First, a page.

Shipping Wine in Warm Weather

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DTalos
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Shipping Wine in Warm Weather

Post by DTalos » Fri May 08, 2020 1:36 pm

Presumably, most wine sold in the eastern United States originates from the west coast and has to travel long distances. In the summer, when temperatures are high, does it travel by refrigerated trucks from winery to distributor to retailer? Can wine safely travel for long period of time in temperatures over 80 degrees Fahrenheit?

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stilts1007
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Re: Shipping Wine in Warm Weather

Post by stilts1007 » Fri May 08, 2020 2:23 pm

Can't speak as much to wine but with beer, trucks are not refrigerated, and distributor warehouses are mostly not refrigerated. I would guess wine would be similar.
Traveling for a matter of a few hours from winery to distributor, or from distributor to retailer, would likely not be hugely detrimental. I would be more concerned about people who purchase wine that is shipped to them via fedex or other package carriers, especially over a weekend, where a package might sit in a hot truck for days at a time. I know some meaderies will not ship if the temperature is above a certain level, or will only offer expedited shipping. Same goes with very cold weather, where bottles freezing could be an issue if they are left in cold weather for a long time.

oxothuk
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Re: Shipping Wine in Warm Weather

Post by oxothuk » Fri May 08, 2020 2:23 pm

We belong to several California wine clubs, and our shipments always come standard UPS (signature required for delivery). No climate control on the trucks.

With one exception, the wineries only schedule shipments from October through April to avoid the summer heat. The one exception is a sparkling wine club.

beefeater
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Re: Shipping Wine in Warm Weather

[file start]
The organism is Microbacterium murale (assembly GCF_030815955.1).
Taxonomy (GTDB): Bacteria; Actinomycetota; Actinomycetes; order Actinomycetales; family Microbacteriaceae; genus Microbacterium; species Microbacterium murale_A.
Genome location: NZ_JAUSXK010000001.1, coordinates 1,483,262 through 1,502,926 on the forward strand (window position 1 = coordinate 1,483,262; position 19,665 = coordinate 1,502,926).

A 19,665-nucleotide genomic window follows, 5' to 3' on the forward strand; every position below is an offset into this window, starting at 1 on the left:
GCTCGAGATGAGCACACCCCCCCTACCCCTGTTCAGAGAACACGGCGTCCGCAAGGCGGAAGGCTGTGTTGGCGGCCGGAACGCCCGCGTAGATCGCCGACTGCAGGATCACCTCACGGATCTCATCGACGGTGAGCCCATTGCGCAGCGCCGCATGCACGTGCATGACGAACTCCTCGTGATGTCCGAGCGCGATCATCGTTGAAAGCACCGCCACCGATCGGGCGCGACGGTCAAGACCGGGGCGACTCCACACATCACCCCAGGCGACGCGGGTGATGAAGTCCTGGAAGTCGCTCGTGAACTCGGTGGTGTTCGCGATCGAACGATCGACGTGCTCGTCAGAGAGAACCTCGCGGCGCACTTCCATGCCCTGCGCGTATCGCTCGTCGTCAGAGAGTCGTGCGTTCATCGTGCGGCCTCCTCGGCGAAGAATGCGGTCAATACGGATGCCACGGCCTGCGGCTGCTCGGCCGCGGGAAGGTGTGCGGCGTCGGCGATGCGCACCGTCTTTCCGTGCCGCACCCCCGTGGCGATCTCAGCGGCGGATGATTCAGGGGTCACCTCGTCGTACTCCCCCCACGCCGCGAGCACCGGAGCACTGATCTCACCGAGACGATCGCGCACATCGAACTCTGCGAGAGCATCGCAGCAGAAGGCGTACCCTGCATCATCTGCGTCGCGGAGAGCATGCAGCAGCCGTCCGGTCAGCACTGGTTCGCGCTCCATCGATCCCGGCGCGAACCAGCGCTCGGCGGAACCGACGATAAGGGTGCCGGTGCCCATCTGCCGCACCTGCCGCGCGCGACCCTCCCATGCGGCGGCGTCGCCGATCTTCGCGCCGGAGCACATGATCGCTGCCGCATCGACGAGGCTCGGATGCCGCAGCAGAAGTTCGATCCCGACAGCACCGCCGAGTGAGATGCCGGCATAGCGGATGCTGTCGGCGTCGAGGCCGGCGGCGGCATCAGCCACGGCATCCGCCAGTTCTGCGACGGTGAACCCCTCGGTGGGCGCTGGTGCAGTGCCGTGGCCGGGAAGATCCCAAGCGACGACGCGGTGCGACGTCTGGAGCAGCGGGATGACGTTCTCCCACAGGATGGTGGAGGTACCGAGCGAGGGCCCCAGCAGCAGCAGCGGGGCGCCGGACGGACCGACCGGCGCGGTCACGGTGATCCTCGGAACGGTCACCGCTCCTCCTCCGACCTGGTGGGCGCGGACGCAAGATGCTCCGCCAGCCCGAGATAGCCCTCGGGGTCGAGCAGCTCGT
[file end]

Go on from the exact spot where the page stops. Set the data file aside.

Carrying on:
Post by beefeater » Fri May 08, 2020 2:27 pm

I buy most of my wine direct from the winery and have it shipped. Most credible wineries will not ship in weather that is too hot or too cold.

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DTalos
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Re: Shipping Wine in Warm Weather

Post by DTalos » Fri May 08, 2020 2:32 pm

oxothuk wrote:
Fri May 08, 2020 2:23 pm
We belong to several California wine clubs, and our shipments always come standard UPS (signature required for delivery). No climate control on the trucks.

With one exception, the wineries only schedule shipments from October through April to avoid the summer heat. The one exception is a sparkling wine club.


How is UPS signature required for delivery done in the COVID-19 era?

orlandoguy
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Re: Shipping Wine in Warm Weather

Post by orlandoguy » Fri May 08, 2020 2:38 pm

Not sure about UPS, but I've had a couple of FedEx delivery guys that I've seen at our door recently tell me that they're not requiring signatures right now. We've also had several boxes of wine simply left at the door. YMMV.

For OP, you can also, during the generally acceptable shipping season, "upgrade" your wine shipments to 2-day air delivery which can help avoid some excessive temperatures (or at least minimize the time exposed to them).

Orlandoguy

Topic Author
DTalos
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Re: Shipping Wine in Warm Weather

Post by DTalos » Fri May 08, 2020 5:53 pm

stilts1007 wrote:
Fri May 08, 2020 2:23 pm
Can't speak as much to wine but with beer, trucks are not refrigerated, and distributor warehouses are mostly not refrigerated. I would guess wine would be similar.
Traveling for a matter of a few hours from winery to distributor, or from distributor to retailer, would likely not be hugely detrimental. I would be more concerned about people who purchase wine that is shipped to them via fedex or other package carriers, especially over a weekend, where a package might sit in a hot truck for days at a time. I know some meaderies will not ship if the temperature is above a certain level, or will only offer expedited shipping. Same goes with very cold weather, where bottles freezing could be an issue if they are left in cold weather for a long time.

Do you think that most California wine purchased at a retailer in Florida in August would be spoiled?

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alpenglow
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Re: Shipping Wine in Warm Weather

Post by alpenglow » Fri May 08, 2020 6:16 pm

DTalos wrote:
Fri May 08, 2020 2:32 pm
oxothuk wrote:
Fri May 08, 2020 2:23 pm